These preschool journal ideas include methods for recording thoughts and feelings without writing letters, words or sentences!
Lots of parents want their kids to get a head start on their literacy and writing skills, but it's a mistake to force formal writing during the early years. However, you can encourage early and pre-writing skills by starting a journal with your preschooler.
All my life I have been a diarist but–surprise, surprise–since having kids, I have been unable to keep up with my journaling as I would like. I thought that introducing the concept of preschool journaling might be just the ticket to get me back in the game and have my son practice those all important fine motor skills necessary for future handwriting success.
I was delighted to discover a very easy way to start a journal with my preschooler! Now we could journal together. Win-win.
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Preschool Journal Inspiration
The author of The Write Start: A Guide to Nurturing Writing at Every Stage, from Scribbling to Forming Letters and Writing Stories suggests using colors as a way to inspire a child to scribble in a journal.
The idea is that you ask your child, "What color was your day?" and then the child chooses a color. Using the writing/scribbling medium of choice, he uses the color to write/scribble on the journal page.
As they write/scribble, ask your child to describe to you why the day was blue (for example). In this manner, the child is learning how to narrate their own story, develop self-reflection, and give voice to their thoughts and emotions.
You can even record your child's thoughts, either by jotting them down in your own journal, or with an audio recording. (A video recording will be too distracting for most children.) If your write your child's thoughts, I suggest doing so on a separate paper so your child's scribbles and drawing stands on their own.
A great children's picture book to help explain this concept is Dr. Seuss' My Many Colored Days. The book compares moods and days to different colors and actions of animals. For example, "Then comes a Yellow Day and I am a busy, buzzy bee." Or, "On Purple Days I'm sad, I groan, I drag my tail."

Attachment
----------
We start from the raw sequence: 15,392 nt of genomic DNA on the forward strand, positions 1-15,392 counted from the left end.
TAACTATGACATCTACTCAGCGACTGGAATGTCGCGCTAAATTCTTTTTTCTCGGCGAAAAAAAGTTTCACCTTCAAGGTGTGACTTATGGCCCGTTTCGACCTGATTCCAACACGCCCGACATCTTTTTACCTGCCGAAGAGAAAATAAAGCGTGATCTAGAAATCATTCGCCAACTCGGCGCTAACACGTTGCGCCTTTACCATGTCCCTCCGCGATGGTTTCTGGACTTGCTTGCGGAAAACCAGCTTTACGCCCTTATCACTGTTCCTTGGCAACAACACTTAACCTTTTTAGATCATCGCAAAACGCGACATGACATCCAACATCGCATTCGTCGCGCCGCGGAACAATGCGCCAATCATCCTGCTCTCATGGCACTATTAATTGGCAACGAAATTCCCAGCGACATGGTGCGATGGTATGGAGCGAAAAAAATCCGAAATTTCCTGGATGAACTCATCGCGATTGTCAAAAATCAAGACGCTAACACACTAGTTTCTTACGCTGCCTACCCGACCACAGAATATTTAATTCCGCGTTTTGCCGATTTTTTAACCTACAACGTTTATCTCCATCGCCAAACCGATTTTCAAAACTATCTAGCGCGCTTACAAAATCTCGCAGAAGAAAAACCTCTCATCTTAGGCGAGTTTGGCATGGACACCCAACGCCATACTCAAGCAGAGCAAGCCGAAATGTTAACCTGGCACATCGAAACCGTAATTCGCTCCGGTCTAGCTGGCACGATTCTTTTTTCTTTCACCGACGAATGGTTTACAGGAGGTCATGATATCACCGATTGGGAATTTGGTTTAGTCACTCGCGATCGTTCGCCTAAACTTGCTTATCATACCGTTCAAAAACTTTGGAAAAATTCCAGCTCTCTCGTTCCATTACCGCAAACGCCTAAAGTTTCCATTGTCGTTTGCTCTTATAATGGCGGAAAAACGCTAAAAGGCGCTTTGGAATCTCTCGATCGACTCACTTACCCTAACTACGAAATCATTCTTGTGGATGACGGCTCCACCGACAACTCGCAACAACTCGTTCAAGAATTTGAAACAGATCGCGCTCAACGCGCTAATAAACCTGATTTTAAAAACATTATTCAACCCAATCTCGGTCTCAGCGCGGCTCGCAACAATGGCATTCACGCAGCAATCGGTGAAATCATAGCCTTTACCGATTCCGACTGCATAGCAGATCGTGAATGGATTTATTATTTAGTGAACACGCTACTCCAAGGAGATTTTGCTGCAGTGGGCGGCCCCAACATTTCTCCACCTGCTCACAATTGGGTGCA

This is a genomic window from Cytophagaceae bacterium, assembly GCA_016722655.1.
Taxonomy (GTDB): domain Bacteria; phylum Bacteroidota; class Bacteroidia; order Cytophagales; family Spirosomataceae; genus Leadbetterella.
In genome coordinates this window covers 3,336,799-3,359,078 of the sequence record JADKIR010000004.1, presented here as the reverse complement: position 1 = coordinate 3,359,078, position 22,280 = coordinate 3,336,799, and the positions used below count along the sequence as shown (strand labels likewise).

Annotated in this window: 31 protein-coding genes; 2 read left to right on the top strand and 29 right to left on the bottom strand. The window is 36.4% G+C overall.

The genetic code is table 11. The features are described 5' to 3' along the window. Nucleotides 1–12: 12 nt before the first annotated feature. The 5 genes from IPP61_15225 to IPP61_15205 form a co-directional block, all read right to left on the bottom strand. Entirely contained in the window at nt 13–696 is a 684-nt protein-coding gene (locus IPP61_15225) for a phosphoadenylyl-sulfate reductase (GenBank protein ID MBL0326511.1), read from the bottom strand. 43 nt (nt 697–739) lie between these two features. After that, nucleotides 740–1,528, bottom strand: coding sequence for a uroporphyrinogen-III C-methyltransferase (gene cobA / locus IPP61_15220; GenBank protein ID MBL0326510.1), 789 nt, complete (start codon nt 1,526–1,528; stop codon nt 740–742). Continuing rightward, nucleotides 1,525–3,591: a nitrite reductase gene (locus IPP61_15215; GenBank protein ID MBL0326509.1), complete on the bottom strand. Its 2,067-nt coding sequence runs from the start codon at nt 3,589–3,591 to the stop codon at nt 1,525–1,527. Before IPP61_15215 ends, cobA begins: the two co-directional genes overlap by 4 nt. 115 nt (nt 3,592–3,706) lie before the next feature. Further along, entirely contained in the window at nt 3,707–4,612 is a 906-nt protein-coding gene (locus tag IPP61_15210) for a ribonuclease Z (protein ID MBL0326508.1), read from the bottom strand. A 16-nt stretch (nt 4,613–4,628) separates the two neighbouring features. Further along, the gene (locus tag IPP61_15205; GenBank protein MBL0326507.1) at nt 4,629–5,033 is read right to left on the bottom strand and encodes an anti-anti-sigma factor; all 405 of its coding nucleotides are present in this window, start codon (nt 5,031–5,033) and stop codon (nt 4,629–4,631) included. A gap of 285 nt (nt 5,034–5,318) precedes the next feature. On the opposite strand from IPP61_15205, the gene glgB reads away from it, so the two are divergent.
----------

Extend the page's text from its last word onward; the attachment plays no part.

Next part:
A preschooler can not only use color to represent mood, they can use action words like "buzzy" or "drag" to inspire how they move their pen or crayon. Fast for "buzzy," or slow for "drag," or hopping around the page for "happy." You get the idea.
The important thing is to let the child choose and be inspired. Don't suggest or force the issue. And if your child doesn't feel like talking one day, let them scribble however they want.
Make the Journal Part of a Routine
The key to success is to journal with your preschooler as part of a predictable routine. Whether you choose to do it in the morning, or after lunch or in the evening is up to you. Pick a convenient time to journal–or to scribble–that you know you can stick with. If you miss a day or two, don't beat yourself up. Just get back to it. Pretty soon you might find your child is reminding you, "It's journaling time, mommy!"
We tend to have quite moments in the late morning so that is when the two of us get out our journals. So far it has been working!
Use A Variety of Writing Materials
Don't pressure your child to move beyond scribbling. Scribbling is also very important for developing pre-writing and pre-reading skills.
Using different types of writing implements and materials increases the variety of sensory experiences, so I like to mix things up during our journaling sessions. I include:
- Stubby crayons with the paper removed. Using a short crayon requires a stronger pincer grasp than using a long one.
- Colored pencils. They require more pressure than markers.
- Markers. Ink provides a satisfying saturated color, but mix up the size: include both fat and skinny pens.
- Oil and chalk pastels with paper removed. Pastels' textures offer a new sensory experience.
- Stickers. Peeling stickers off the backing takes work and feeling the sticky side adds in a bit of sensory fun. Tape is also a great tool. Check out this tape art journal page my son made.
- Writing tools with triangular barrels. The unusual shape encourages children to use the correct pincer grasp.
Name Your Journals
Have your preschooler pick a name for their journal. Call it a "Thoughts Book," or a "Mood Book," or some other fun title. For now, we call ours the "Writing Book." I explained to my son that I use my journal to record my activities and thoughts about each day but that he can write or draw whatever he wants. I'm always sure to write the date on each page so we can track his progress.
My son, of course, always finishes his journal plage before I do, but I do get a few extra minutes of writing in and it feels good.
I HIGHLY recommend this fantastic book for playful ideas to get your kids to love writing: